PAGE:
Christ-Centered Biblical Theology By Graeme Goldsworthy (InterVarsity, 2012)

Christ-Centered Biblical Theology: Hermeneutical Foundations and Principles (Paperback)
by Graeme Goldsworthy

Price: $14.30  |  48 used & new from $9.59

Goldsworthy, formerly lecturer at Moore Theological College in Sydney, has produced a number of thoughtful works on hermeneutics and biblical theology. This one is likely a summary of his life’s work thus far; it opens with a delightful, and somewhat autobiographical, historical preface; as well, it contains an excellent historical overview of biblical theology, albeit from a redemptive-historical viewpoint (76–110).

Here’s what Goldsworthy thinks of biblical theology: “The immediate appeal of biblical theology to preachers, teachers and ordinary Christians is that it provides a ‘big picture’ that makes sense out of the bewildering bulk and variety of the biblical literature. It seeks to view the whole scene of God’s ’elveation from the heights—to mount up with eagles’ wings and allow God to show us his one mighty plan from creation to new creation” (19). Goldsworthy is absolutely right with this, his very first sentence of the book: nothing like biblical theology to depict the broad tapestry of God’s work, indeed, the “big picture.” But that immediately raises a caution for the preacher (and let me emphasize here that this reviewer speaks exclusively from a preaching standpoint): this species of interpreter, while certainly acknowledging the value of “big pictures,” usually works with “miniatures”—the pericope, the unit slice of text preached to and encountered by God’s people week by week. While large canvases help portray the magnificence of divine work across the span of biblical time, it is the thrust of the smaller panels that yield specific guidelines for life change in this manner and that, in this particular area and that, in this way and that.

Soon thereafter, Goldsworthy assumes—wrongly, in my opinion—that the only other option to biblical theology is the consideration of the Bible as “a mass of unconnected stories and other bits of writing” (19). That is surely a straw man. Going pericope by pericope, week by week, as preachers are wont to do, can, most certainly, reveal the larger story seriatim. That is what lectio continua is all about, after all. But for Goldsworthy, any other reading of the Bible “easily becomes the search for today’s personal word from God, which is often far from what the text, within its context, is really saying” (29). While I’m sure there are preachers guilty of this kind of “narcissistic engagement,” to say that such culpability is the only alternative to preaching biblical theology is going too far. Those who do not see it this way—particularly those who dare to use OT characters as examples, tend “to sever the text in question from the centrality of Christ and to lead to moralism, even legalism” (30). Strong words!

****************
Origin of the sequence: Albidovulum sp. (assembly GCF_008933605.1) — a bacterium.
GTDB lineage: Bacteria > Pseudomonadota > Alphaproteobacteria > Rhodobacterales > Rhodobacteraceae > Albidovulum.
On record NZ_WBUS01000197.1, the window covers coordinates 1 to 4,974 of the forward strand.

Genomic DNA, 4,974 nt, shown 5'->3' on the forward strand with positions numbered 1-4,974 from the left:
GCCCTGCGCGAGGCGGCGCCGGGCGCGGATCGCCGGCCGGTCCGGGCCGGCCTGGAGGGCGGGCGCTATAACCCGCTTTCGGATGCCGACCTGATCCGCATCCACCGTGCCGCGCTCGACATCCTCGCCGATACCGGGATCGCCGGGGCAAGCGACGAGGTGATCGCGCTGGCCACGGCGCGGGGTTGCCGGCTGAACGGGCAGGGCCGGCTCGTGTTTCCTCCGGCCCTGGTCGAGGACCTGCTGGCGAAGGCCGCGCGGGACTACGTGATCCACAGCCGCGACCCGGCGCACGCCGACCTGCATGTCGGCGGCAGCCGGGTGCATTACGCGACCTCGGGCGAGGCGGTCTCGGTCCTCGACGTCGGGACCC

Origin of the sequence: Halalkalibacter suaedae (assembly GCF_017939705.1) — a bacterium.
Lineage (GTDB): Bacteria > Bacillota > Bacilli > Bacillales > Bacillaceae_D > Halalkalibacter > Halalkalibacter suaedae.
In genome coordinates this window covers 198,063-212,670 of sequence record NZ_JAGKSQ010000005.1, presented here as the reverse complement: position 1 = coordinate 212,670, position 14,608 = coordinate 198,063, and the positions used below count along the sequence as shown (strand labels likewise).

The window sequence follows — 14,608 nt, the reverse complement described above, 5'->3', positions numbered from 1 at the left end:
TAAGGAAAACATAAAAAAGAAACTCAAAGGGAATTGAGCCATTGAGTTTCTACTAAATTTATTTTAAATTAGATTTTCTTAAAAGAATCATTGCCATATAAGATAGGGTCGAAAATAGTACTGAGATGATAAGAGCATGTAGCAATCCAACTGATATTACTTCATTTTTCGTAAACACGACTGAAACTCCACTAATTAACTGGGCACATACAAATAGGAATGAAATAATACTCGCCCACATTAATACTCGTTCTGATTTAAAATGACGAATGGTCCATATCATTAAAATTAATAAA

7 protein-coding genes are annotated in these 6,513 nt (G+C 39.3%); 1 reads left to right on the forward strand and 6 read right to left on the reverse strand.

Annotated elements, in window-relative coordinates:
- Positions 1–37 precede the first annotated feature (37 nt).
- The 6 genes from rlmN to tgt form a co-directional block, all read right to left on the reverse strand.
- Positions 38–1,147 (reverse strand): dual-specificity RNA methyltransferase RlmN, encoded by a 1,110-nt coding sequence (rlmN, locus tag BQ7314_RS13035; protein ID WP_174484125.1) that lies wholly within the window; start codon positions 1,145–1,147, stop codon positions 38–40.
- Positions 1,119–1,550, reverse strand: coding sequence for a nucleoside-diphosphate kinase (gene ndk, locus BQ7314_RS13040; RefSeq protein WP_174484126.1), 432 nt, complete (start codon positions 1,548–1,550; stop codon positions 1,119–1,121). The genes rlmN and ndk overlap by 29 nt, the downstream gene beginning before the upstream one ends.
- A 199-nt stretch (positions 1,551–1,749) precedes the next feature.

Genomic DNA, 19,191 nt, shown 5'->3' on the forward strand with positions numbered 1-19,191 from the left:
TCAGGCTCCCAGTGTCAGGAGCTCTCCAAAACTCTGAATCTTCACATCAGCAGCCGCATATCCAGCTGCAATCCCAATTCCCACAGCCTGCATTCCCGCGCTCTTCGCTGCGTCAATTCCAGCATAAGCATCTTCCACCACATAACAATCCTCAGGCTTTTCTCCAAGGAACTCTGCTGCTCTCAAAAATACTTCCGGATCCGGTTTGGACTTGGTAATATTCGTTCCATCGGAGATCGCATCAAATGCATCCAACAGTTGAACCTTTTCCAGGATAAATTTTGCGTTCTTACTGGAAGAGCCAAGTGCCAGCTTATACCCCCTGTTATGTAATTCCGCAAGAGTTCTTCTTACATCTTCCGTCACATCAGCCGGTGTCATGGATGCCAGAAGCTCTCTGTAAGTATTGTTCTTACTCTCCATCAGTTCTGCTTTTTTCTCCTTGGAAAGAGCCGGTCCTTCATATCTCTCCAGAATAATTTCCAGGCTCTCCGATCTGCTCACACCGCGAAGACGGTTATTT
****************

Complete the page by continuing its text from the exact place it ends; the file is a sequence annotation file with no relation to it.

“Biblical theology … is the study of how every text in the Bible relates to every other text in the Bible. It is the study of the matrix of divine revelation in the Bible as a whole. … Biblical theology, then, is the study of how every text in the Bible relates to Jesus and his gospel” (40). And “[b]roadly speaking, it is the task of biblical theology to understand the historically contextualized theology” (48). That is fair enough, except that for preaching, this approach tends to a strict reductionism—there is something behind the text that is the kernel; the interpreter’s role is to eliminate the historical/contextual husk.

And then Goldsworthy takes over 75 pages to outline and describe this salvation history (56–75, 111–169). I have oft wondered why this backbone of a timeline was not presented in a crisp and succinct fashion in the Bible. While I would not deny the existence of such a timeline, or that it is derivable from the biblical text, or even that is essential for understanding the broader work of God in history, I would register a protest at the level of its importance to preaching. I think it is more critical that preachers—again, my focus is on preachers and preaching—emphasize pericopes and their theological function for sanctification (i.e., what authors are doing with what they say in those pericopes), so that the people of God may be conformed to the image of Christ (Rom 8:29), bit by bit, pericope by pericope, sermon by sermon, for the glory of God.

Journal of the Evangelical Homiletics Society 13.1 (2013): 53–55

Copyright © 2012 Homiletix  |  Blog theme by ThemeShift customized by Gurry Design  |  Full sitemap